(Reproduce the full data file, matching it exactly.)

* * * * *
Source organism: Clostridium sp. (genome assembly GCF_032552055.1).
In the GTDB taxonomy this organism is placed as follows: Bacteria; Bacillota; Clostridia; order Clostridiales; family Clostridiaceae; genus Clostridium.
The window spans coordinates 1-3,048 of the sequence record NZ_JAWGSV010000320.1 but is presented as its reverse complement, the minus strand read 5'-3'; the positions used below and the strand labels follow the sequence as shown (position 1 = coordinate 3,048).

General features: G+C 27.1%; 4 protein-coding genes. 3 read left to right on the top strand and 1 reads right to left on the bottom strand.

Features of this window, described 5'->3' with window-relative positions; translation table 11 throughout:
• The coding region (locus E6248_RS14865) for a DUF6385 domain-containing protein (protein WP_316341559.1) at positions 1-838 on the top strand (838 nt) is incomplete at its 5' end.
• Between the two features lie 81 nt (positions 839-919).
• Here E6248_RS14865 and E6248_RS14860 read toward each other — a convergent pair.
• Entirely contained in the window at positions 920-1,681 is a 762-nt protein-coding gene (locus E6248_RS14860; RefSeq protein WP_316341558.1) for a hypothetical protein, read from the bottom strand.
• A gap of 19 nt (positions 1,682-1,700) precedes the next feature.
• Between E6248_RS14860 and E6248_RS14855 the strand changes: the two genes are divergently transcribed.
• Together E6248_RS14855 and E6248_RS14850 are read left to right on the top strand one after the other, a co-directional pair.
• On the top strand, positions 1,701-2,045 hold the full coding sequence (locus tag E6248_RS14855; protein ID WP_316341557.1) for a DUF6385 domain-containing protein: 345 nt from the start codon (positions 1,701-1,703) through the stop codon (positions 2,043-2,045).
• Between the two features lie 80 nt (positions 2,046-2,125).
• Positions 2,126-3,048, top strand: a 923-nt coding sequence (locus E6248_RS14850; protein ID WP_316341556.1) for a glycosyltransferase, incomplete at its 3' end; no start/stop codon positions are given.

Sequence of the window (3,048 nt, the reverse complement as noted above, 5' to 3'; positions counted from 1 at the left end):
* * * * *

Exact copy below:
Source organism: Clostridium sp. (genome assembly GCF_032552055.1).
In the GTDB taxonomy this organism is placed as follows: Bacteria; Bacillota; Clostridia; order Clostridiales; family Clostridiaceae; genus Clostridium.
The window spans coordinates 1-3,048 of the sequence record NZ_JAWGSV010000320.1 but is presented as its reverse complement, the minus strand read 5'-3'; the positions used below and the strand labels follow the sequence as shown (position 1 = coordinate 3,048).

General features: G+C 27.1%; 4 protein-coding genes. 3 read left to right on the top strand and 1 reads right to left on the bottom strand.

Features of this window, described 5'->3' with window-relative positions; translation table 11 throughout:
• The coding region (locus E6248_RS14865) for a DUF6385 domain-containing protein (protein WP_316341559.1) at positions 1-838 on the top strand (838 nt) is incomplete at its 5' end.
• Between the two features lie 81 nt (positions 839-919).
• Here E6248_RS14865 and E6248_RS14860 read toward each other — a convergent pair.
• Entirely contained in the window at positions 920-1,681 is a 762-nt protein-coding gene (locus E6248_RS14860; RefSeq protein WP_316341558.1) for a hypothetical protein, read from the bottom strand.
• A gap of 19 nt (positions 1,682-1,700) precedes the next feature.
• Between E6248_RS14860 and E6248_RS14855 the strand changes: the two genes are divergently transcribed.
• Together E6248_RS14855 and E6248_RS14850 are read left to right on the top strand one after the other, a co-directional pair.
• On the top strand, positions 1,701-2,045 hold the full coding sequence (locus tag E6248_RS14855; protein ID WP_316341557.1) for a DUF6385 domain-containing protein: 345 nt from the start codon (positions 1,701-1,703) through the stop codon (positions 2,043-2,045).
• Between the two features lie 80 nt (positions 2,046-2,125).
• Positions 2,126-3,048, top strand: a 923-nt coding sequence (locus E6248_RS14850; protein ID WP_316341556.1) for a glycosyltransferase, incomplete at its 3' end; no start/stop codon positions are given.

Sequence of the window (3,048 nt, the reverse complement as noted above, 5' to 3'; positions counted from 1 at the left end):